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Dark energy may not exist in space scientists claim

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posted on Jun, 16 2010 @ 03:24 PM
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reply to post by buddhasystem
 



"Detectable"? Purely in theory. In reality, it took 12 years to even develop a concept for detection, and a total 26 years to get the result. If you expect the exact method of detection with your next morning coffee, look who's been infantile.


Why am I always that last to find out it's "lack of grasping simple concepts day"?

The thing's you listed were known to be detectable eventually.

Dark matter by it's nature can not be directly detected as it's own theorized physical properties preclude it from direct interaction with matter and the only means of "indirect" detection is through gravitational interactions.

The two concepts do not mesh together at all as the two do not interact the same.

Yes, really... let's honestly look at who's being infantile. You know this just as well as I do, so quiet playing mentally retarded.


You would do well to at least read the Wikipedia article, otherwise you look quite silly.


Yea, it says it can only be detected gravitationally. Your point is what?

No, I'm not talking about the forms of "dark matter" that CAN BE detected, I'm talking about that magical crap that physically CAN NOT be detected. You have issues with contextual clues as well as common sense and simple concepts?

I'm guessing a big yes here because you believe the universe magically threw out nearly a hundred percent of it's mass because some idiot's math paper predicted something that wasn't observed.

Oh no, I almost forgot... Humanities math is infallible.




posted on Jun, 16 2010 @ 03:30 PM
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reply to post by Soylent Green Is People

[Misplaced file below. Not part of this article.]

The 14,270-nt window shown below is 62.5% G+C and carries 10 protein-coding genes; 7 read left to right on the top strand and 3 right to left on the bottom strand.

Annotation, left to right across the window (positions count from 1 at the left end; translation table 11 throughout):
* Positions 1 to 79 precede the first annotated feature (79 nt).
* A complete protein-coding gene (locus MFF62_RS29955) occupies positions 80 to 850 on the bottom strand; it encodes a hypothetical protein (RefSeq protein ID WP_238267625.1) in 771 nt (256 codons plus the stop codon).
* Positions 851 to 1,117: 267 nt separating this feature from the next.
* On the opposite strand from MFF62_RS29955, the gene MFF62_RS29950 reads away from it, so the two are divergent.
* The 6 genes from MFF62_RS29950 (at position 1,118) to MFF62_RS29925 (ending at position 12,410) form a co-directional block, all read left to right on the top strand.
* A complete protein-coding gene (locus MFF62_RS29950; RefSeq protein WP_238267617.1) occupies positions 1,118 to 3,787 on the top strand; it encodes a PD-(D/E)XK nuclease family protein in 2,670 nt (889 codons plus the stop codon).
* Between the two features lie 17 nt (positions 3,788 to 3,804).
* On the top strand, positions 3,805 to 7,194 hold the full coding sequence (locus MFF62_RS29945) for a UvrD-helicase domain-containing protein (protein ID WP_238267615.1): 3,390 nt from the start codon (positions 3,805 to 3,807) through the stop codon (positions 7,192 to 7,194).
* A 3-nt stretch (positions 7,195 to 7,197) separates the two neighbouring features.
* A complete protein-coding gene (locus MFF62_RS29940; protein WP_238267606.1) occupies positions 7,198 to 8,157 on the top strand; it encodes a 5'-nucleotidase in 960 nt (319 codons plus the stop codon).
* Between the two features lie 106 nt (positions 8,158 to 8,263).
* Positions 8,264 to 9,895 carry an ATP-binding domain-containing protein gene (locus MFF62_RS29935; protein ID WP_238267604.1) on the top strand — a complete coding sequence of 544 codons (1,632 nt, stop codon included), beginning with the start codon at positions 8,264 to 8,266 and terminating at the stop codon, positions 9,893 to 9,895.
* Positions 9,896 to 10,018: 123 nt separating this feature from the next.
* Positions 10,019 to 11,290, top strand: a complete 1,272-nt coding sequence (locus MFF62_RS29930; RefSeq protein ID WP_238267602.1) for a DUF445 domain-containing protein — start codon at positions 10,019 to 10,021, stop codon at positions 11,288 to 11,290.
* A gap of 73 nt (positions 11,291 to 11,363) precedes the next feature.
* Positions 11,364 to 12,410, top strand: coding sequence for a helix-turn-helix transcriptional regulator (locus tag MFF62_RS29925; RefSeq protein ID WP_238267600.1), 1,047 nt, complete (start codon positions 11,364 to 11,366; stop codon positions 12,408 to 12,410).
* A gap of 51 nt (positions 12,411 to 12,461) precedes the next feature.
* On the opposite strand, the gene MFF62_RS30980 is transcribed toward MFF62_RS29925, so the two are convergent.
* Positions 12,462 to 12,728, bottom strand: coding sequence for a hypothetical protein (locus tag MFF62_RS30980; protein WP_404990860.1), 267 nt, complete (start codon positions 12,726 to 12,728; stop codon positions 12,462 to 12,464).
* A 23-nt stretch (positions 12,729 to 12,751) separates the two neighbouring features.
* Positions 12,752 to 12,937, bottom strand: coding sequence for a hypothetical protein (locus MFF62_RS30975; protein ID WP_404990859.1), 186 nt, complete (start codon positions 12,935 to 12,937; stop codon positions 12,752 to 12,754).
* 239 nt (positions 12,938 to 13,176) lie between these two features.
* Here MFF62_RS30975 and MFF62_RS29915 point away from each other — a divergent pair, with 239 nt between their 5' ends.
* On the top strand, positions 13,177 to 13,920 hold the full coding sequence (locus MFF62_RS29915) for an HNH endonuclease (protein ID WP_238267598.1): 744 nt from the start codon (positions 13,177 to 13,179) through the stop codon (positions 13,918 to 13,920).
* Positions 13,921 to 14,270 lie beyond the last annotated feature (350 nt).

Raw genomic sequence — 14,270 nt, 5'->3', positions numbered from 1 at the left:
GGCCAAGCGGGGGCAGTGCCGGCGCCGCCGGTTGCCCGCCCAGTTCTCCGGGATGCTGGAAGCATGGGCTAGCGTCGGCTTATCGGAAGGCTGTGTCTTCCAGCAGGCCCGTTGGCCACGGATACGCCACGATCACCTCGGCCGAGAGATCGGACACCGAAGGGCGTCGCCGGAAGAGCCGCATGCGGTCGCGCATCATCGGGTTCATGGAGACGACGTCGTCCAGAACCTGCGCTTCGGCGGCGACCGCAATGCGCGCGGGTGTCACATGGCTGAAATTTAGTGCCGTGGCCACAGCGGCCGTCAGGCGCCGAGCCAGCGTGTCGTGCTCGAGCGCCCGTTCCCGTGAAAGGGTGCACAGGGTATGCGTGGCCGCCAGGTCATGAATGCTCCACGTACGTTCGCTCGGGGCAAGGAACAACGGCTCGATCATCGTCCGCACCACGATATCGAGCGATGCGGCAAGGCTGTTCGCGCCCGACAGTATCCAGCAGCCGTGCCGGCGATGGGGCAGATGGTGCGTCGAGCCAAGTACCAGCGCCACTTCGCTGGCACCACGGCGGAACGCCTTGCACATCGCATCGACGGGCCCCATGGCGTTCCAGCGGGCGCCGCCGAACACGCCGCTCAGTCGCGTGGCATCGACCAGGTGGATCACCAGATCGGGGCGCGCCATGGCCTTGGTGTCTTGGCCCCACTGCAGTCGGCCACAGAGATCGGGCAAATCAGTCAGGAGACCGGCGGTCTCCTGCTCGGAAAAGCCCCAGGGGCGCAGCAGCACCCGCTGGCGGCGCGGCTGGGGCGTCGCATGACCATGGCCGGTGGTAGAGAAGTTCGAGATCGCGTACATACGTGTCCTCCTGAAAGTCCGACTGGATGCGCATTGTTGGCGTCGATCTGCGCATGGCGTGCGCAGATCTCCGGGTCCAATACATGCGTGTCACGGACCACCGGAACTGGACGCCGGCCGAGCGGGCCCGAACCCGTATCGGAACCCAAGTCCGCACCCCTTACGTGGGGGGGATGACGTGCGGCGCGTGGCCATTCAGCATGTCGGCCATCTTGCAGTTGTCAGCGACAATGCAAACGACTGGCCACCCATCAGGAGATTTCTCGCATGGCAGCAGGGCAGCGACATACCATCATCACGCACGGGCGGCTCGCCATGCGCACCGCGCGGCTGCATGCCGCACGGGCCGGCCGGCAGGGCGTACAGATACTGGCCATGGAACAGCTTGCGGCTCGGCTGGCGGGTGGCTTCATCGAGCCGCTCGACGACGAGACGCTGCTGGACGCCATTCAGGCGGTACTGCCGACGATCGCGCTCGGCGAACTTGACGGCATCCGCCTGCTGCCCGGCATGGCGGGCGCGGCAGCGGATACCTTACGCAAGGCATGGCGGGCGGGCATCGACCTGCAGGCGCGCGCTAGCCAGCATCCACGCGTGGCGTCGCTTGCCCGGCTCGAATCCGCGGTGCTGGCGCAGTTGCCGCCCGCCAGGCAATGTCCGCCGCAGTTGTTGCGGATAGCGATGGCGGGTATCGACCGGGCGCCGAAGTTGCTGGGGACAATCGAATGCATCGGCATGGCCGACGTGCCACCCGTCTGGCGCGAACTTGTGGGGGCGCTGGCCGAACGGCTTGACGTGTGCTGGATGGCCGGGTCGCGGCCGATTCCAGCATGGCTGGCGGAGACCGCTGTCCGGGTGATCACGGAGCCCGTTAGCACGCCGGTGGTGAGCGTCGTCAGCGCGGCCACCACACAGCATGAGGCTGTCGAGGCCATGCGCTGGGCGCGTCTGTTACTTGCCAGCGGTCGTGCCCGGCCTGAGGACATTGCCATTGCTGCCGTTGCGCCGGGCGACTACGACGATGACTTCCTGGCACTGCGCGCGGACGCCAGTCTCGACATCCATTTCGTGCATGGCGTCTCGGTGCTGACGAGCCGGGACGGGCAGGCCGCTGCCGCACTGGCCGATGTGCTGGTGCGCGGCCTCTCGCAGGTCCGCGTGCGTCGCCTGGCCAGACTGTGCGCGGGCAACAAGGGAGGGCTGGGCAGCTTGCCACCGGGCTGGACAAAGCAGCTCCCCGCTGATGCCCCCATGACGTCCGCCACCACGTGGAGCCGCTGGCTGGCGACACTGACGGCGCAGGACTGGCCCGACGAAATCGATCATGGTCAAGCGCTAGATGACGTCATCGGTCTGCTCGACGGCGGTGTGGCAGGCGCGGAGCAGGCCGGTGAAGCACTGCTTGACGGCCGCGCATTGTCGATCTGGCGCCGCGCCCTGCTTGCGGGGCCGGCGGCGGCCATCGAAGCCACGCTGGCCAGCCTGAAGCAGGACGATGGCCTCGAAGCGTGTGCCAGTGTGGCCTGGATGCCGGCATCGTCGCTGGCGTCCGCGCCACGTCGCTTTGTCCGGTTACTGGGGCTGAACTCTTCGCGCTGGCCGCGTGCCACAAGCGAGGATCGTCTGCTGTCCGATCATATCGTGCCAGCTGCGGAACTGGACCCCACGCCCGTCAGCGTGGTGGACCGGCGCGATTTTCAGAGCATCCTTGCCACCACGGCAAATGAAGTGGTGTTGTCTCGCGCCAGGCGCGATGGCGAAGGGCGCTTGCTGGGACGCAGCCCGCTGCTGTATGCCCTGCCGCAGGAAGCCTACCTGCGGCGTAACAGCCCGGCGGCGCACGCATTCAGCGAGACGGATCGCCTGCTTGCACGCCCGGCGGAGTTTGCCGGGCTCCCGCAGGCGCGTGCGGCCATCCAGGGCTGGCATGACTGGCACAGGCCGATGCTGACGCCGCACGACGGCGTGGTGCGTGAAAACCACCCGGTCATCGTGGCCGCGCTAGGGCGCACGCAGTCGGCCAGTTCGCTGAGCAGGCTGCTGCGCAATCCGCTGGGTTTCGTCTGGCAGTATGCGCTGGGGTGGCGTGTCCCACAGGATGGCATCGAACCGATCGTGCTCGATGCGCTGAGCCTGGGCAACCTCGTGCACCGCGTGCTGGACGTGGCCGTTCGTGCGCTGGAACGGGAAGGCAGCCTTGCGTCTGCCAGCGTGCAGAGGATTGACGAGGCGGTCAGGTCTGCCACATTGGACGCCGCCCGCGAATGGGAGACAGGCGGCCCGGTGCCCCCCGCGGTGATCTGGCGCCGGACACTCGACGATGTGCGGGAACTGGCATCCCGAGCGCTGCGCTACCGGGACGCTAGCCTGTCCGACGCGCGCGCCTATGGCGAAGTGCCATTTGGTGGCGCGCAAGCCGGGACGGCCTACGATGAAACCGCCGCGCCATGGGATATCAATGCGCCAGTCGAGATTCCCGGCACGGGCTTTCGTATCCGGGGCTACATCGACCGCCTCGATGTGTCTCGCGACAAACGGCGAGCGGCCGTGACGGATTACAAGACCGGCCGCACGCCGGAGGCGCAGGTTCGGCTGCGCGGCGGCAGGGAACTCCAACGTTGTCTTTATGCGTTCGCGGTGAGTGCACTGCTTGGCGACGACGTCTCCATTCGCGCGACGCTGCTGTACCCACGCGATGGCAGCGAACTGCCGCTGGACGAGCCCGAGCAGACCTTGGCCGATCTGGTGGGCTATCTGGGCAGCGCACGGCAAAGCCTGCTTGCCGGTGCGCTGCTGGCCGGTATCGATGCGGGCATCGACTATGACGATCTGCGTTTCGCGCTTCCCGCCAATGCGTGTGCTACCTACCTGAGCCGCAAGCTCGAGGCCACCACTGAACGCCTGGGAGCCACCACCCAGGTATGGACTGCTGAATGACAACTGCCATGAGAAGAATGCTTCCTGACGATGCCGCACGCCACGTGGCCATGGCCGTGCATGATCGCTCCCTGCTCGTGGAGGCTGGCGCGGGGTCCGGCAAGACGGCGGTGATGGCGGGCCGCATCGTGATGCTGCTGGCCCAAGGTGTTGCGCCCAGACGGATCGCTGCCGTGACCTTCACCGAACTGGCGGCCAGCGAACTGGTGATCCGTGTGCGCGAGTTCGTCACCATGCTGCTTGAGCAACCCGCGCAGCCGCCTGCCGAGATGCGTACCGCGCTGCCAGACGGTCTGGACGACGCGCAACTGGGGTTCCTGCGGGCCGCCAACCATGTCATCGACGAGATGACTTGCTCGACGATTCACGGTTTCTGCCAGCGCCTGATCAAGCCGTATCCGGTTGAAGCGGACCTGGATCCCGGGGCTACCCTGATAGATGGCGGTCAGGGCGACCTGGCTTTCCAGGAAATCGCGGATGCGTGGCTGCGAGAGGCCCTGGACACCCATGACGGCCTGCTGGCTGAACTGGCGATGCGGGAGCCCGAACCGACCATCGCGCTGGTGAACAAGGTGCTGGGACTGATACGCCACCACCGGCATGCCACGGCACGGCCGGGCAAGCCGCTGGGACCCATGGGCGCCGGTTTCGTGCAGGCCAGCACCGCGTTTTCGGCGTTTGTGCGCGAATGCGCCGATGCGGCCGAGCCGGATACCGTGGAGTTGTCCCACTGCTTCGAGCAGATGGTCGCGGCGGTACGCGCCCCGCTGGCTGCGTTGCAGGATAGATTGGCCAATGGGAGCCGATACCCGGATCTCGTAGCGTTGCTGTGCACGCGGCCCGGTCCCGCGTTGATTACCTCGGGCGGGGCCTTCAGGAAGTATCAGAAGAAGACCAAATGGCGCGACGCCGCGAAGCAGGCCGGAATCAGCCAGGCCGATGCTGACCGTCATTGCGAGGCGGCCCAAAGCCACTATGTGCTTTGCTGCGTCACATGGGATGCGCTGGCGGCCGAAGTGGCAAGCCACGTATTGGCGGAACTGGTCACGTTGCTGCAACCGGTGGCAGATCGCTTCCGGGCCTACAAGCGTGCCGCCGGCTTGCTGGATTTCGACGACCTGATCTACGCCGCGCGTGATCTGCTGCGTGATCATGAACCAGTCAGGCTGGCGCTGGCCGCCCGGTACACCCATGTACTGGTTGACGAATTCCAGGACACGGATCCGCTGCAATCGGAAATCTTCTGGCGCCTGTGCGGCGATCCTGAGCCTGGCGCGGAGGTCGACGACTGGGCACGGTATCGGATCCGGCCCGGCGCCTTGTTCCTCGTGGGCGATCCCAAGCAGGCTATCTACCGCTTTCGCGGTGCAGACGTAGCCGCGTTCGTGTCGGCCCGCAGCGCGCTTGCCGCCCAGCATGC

However, all you are saying is that scientists can't envision a way to detect their current model of dark matter.


WTF. There is no way to detect something directly that is known and admitted to by it's very nature and physical properties to NOT INTERACT WITH BARYONIC MATTER. You can build all the expensive instruments you want till you crap out rainbows, the dark matters physical properties DO NOT ALLOW it to interact with the damn things.


Or, perhaps, through the use of gravitation, as I indicated in the above post, because hypothetical dark matter DOES interact gravitationally with normal matter.


Ugh, yes that is the ONLY way it can physically be detected, and that is indirect detection. This article is trying to show that the initial calculations were most likely wrong. That the universe really is what we see and not some magical form of matter that needed to be invented because some idiot got the math wrong.

Ah damn... did it again, sorry about that. Humanities math is infallible.


Nor does it mean that something like dark matter DOES exist, but in a different model than what they are currently proposing. Perhaps a future model for dark matter will allow for some highly limited manner of detection.


There is no observational evidence that suggests dark matter exists unless we hang onto the model that predicts more mass than is currently observed.

OBSERVATION FALSIFIES THE MODEL.

That does not mean the math is more correct than the universe. Are we really that arrogant? Do we really think our math is so infallible as to suggest the universe is doing it wrong because our math says so? Jesus...

[edit on 16-6-2010 by sirnex]



posted on Jun, 16 2010 @ 05:14 PM
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I always thought dark matter & dark energy were a cop out anyway. They basically couldn't get the stars to rotate properly around the galaxies so they assumed there must be more matter, dark matter. Then when they discovered the universe expansion accelerating faster than the model predicts, Ta Da, dark energy. Seems to me both problems could be solved if they calculate a variable gravitational force instead of a fixed constant. As one moves away from the super massive black holes now established in every Galaxy the gravitational force may change.